The writer is former Pakistan envoy to the US.

Courtesy: The Times of India
Learn more » http://timesofindia.indiatimes.com/home/stoi/all-that-matters/Terror-attacks-cannot-save-Islams-honour/articleshow/45839372.cms

Charlie Hebdo attacks: Vast Paris rally to take place

Huge crowds and some 40 world leaders have gathered in Paris for a unity march after 17 people were killed during three days of deadly attacks.

More than a million marchers are expected to take the streets.

Police are seeking accomplices of the gunmen who attacked satirical magazine Charlie Hebdo and a kosher supermarket.

Ahead of the rally, a video emerged appearing to show supermarket gunman Amedy Coulibaly pledging allegiance to militant group Islamic State.

In the video, he said he was working with the Charlie Hebdo attackers: “We have split our team into two… to increase the impact of our actions.”

Said and Cherif Kouachi – who were shot dead by police on Friday – killed 11 people at the magazine offices in the French capital on Wednesday, and a policeman in a nearby street.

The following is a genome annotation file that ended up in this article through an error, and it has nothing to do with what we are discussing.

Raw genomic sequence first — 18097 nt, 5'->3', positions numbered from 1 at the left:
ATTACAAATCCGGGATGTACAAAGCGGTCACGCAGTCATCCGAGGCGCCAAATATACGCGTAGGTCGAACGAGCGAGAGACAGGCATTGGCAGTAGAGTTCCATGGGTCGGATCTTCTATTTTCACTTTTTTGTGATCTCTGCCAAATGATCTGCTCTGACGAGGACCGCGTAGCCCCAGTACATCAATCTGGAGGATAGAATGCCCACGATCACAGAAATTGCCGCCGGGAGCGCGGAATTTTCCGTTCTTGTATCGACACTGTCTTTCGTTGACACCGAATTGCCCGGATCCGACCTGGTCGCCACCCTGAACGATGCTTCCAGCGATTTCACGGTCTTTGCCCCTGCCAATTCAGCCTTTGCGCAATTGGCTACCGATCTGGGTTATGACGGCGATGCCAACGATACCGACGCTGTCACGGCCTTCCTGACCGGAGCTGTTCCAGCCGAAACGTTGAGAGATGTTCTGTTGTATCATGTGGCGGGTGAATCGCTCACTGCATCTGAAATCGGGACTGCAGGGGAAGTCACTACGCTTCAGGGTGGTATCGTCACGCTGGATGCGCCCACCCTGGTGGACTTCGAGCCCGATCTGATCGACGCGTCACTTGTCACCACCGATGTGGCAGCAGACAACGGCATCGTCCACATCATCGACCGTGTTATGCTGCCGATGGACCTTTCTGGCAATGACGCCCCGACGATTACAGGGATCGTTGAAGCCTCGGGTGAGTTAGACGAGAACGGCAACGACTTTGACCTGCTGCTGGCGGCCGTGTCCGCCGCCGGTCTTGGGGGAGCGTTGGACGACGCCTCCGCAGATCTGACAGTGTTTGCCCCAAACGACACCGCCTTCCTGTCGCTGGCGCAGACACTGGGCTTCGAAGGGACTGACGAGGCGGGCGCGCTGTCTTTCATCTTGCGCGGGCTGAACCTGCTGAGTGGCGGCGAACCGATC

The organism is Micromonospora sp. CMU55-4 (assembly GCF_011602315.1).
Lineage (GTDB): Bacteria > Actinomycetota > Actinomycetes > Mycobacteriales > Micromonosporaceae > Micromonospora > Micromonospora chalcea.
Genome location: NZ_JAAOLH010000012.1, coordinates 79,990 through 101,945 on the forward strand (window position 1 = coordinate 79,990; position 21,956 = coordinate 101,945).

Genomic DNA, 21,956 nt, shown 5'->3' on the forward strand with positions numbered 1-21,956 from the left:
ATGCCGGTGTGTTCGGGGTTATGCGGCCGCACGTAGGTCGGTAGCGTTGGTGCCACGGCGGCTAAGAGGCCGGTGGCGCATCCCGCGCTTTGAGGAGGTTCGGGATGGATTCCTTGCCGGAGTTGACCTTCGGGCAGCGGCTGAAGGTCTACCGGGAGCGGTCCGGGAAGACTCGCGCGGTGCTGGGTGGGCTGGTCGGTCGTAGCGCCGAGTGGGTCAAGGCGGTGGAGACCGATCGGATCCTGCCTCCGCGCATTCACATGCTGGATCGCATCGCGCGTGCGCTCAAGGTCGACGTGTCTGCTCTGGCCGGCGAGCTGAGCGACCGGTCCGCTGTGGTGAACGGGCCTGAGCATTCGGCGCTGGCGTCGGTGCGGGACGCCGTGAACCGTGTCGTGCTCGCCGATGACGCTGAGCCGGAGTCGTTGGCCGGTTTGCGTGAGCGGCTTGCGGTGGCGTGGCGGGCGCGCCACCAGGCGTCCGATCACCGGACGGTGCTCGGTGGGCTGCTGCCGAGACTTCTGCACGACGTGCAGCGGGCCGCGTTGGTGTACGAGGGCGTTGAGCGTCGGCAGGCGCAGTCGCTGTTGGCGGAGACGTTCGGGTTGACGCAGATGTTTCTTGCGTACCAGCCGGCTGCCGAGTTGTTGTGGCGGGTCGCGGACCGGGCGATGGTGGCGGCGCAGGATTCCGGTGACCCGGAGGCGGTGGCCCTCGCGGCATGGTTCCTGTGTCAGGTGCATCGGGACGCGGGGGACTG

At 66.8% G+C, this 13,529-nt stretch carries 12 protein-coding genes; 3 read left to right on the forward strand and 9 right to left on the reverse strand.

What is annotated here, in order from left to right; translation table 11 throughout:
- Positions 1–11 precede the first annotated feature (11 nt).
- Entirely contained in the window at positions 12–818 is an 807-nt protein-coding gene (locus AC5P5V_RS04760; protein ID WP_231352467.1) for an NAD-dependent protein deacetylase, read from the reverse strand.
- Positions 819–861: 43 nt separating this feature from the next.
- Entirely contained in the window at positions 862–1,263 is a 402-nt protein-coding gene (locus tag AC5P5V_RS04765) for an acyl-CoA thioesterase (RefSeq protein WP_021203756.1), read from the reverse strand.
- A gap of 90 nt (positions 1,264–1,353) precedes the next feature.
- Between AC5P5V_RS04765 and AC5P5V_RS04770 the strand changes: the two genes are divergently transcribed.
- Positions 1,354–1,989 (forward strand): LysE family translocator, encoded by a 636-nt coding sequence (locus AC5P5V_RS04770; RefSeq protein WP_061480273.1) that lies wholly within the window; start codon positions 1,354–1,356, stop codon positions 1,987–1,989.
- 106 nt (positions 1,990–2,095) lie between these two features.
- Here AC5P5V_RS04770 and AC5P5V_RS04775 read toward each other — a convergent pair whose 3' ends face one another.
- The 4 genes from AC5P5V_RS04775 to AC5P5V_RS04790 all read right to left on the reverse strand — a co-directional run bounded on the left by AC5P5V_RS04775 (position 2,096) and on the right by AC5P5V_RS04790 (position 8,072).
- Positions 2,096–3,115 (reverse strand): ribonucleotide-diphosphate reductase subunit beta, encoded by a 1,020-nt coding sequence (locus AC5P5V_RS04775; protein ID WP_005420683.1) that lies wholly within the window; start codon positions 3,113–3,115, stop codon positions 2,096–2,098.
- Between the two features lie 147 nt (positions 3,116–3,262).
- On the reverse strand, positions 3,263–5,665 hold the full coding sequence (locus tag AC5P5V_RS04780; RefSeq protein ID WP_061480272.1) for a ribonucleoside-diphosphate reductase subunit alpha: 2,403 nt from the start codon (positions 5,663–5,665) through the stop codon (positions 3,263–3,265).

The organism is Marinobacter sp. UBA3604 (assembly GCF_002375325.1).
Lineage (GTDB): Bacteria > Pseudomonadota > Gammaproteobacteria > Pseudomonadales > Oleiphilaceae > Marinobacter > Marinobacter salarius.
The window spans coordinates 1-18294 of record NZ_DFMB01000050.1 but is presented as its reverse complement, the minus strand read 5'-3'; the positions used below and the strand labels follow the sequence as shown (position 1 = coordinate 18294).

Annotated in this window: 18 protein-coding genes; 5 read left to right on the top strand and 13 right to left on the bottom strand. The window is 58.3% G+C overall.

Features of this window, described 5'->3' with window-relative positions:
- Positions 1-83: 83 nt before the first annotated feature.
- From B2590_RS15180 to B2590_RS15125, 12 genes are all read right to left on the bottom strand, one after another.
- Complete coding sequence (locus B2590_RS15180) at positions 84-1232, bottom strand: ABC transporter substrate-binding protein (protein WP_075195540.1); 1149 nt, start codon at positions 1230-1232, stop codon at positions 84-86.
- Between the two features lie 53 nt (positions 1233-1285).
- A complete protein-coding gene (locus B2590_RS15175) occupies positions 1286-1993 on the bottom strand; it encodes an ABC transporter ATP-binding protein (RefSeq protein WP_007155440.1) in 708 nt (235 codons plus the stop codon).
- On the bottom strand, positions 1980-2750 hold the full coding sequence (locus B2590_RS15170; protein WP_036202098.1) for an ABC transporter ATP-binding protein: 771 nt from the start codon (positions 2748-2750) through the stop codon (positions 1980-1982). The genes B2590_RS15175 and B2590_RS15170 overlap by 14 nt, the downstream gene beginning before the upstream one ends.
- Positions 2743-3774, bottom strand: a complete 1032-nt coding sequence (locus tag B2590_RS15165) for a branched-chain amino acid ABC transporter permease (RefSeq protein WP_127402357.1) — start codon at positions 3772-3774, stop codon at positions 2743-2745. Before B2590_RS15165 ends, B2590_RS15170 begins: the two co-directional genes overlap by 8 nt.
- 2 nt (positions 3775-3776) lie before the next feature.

Read more » BBC
Learn more » http://www.bbc.com/news/world-europe-30765824

A Postcard From Paris

By

I arrived in Paris yesterday, scheduled to give a series of lectures in philosophy. The lectures are in political philosophy, on how power distorts liberal democracy. I’ve been nervous about giving these lectures in Paris, the city in which a liberal democratic revolution toppled a system of power, monarchy, which seemed to those subject to it both permanent and inevitable.

My plane, scheduled to arrive to 8:30 a.m., was late. By the time my taxi made its way to my apartment in the 11th arrondissement, it was nearly noon. Cordons of police were blocking the streets, and the sound of sirens was everywhere. My taxi driver swore and took a side street to my destination. I ducked into a cafe next to my apartment, awaiting my keys. There I heard the startling news that we had driven past the scene of a terrorist attack, and that the target was Charlie Hebdo, a satirical newspaper famed for ridiculing authority in all its incarnations. Among the 12 people killed were four of France’s most famous satirical cartoonists.

Read more » The New York Times
Learn more » http://opinionator.blogs.nytimes.com/2015/01/08/a-postcard-from-paris/?smid=tw-nytimes&_r=0

Vigils held across Europe in support of Charlie Hebdo, press freedom